Monday, August 07, 2017

Croissants d'BBQ Bologna: Dan Coffey says that restaurants are taking up the sidewalk and his compatriots damn well better do something about it.

There will be a city council meeting tonight. If I can remain sober today, I might attend it.

But first, at the July 20 city council meeting, the king of barbecued bologna -- the Wizard of Westendia, and the Shunner of Tulip Tiptoeing -- indulged his penchant for diversionary innuendo.

Coffey's germ of truth is irrefutable, because disabled users really do face myriad daily challenges attempting to navigate the city of New Albany's sidewalks and streets.

But making this point by attacking the city's food and dining community, which has done more than any other economic sector to make downtown habitable again, misses the larger truth by a Birdseye mile.

As we've pointed out numerous times before, city government itself has no mission statement or internal policy pertaining to prioritization of mobility, and City Hall needs to begin by policing itself in this regard.

The vast majority of abuses occur at the hands of the city's chosen contractors, indifferent utility monopoly slackers, and unfortunately the city's own Street Department. Neither Jeff Gahan nor the Board of Public Works and Safety has made an effort to embrace modernity.

To repeat: it's merely procedural.

The city must develop good habits, and to develop them, the city must acknowledge it has a problem. A good start would be reading the bimonthly council agenda. At the bottom, there is a promise of assistance from the city clerk to disabled council meeting attendees who are in need of it.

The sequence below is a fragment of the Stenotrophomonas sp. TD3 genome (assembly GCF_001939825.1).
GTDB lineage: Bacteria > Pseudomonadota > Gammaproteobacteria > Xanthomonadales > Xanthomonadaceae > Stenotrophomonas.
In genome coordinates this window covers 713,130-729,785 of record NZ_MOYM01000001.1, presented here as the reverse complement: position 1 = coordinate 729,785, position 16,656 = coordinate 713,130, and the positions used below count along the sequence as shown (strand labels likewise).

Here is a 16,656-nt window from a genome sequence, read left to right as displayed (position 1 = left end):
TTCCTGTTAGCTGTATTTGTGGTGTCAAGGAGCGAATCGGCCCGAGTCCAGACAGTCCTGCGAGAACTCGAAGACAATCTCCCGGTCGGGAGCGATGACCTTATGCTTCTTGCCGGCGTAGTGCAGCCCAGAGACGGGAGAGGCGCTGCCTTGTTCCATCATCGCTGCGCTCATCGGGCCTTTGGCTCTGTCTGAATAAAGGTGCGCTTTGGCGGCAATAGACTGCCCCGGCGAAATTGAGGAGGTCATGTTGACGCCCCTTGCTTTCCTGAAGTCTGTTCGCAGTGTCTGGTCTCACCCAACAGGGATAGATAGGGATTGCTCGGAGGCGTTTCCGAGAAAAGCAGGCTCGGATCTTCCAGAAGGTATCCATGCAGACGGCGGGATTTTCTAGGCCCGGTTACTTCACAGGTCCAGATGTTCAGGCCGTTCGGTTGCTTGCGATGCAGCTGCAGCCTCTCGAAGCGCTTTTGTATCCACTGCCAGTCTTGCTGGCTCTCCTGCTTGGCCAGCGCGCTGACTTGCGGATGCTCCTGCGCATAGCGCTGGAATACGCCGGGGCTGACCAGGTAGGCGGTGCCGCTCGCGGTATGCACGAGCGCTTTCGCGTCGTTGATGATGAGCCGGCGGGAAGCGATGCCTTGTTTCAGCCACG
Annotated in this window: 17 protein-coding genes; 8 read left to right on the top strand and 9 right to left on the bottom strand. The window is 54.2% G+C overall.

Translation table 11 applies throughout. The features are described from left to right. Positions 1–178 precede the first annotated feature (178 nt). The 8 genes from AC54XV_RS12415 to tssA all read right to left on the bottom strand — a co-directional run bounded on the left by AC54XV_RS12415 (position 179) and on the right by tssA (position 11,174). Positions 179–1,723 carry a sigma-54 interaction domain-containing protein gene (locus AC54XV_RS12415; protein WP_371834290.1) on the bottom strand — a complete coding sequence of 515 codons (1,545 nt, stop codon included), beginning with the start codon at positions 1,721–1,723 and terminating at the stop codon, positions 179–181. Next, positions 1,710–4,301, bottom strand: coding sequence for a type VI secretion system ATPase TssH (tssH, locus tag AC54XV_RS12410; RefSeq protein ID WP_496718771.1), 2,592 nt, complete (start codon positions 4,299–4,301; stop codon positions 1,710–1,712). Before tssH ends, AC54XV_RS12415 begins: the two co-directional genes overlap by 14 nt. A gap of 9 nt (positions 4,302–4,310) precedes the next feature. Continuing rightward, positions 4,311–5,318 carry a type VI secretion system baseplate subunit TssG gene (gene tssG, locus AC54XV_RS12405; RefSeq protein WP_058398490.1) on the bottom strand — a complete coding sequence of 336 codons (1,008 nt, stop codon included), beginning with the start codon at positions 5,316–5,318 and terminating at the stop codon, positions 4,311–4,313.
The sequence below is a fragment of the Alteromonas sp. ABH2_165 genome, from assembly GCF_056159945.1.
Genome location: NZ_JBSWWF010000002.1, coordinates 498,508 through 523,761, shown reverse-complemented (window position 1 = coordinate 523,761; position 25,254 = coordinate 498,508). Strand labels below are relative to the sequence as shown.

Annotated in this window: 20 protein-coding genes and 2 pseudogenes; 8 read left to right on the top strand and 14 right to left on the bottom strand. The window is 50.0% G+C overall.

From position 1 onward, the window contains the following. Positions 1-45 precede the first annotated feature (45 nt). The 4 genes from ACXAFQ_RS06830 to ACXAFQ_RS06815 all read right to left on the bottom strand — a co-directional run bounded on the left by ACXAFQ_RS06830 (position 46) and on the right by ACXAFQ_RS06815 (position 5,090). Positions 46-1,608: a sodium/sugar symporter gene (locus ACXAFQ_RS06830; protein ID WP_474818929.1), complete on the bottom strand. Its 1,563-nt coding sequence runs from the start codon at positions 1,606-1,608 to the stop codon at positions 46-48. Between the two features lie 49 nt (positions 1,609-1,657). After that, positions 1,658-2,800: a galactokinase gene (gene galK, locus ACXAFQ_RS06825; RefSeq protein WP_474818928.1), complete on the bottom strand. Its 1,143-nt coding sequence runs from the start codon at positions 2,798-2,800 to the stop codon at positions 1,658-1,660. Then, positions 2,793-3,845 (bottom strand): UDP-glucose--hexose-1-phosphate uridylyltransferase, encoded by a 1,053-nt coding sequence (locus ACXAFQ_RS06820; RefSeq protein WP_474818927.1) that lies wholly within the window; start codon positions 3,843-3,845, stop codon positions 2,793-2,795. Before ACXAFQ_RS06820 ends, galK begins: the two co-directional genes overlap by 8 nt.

Shouldn't the city's own workers, contractors and utility monopolies adhere to the same promise?

It starts with BoW's rote interrogations. Instead of this:

"How will (a proposal) affect parking/traffic/cars?"

The board first should ask this:

"How will (a proposal) affect handicapped users without cars?"

Infrastructure decisions routinely are rendered in the absence of forethought as to their effect on persons with disabilities. These tiny bits of effort will have little if any ultimate effect on the Holy Writ of Autocentrism, as worshipped by City Hall. However, these instances will immeasurably assist the disabled in getting back and forth.

Consequently, it is laughable for Coffey to continue pointing his dull reaper's finger at downtown business violators when there are far larger fish to fry. Furthermore, it's a safe bet that these scattered and inconsequential instances of eatery transgression are occurring not in Coffey's 1st district, but Greg Phipps' 3rd, which embraces the epicenter of downtown east of State Street.

And so we've learned to ask the question: What's Coffey after this time? I guess we'll find out after Adam Dickey hands the envelope du jour to Coffey on a gilded Democratic Party platter.

Tonight's agenda follows. After writing the preceding spiel, that half-full bottle of gin over in the corner is starting to look very much like lunch.

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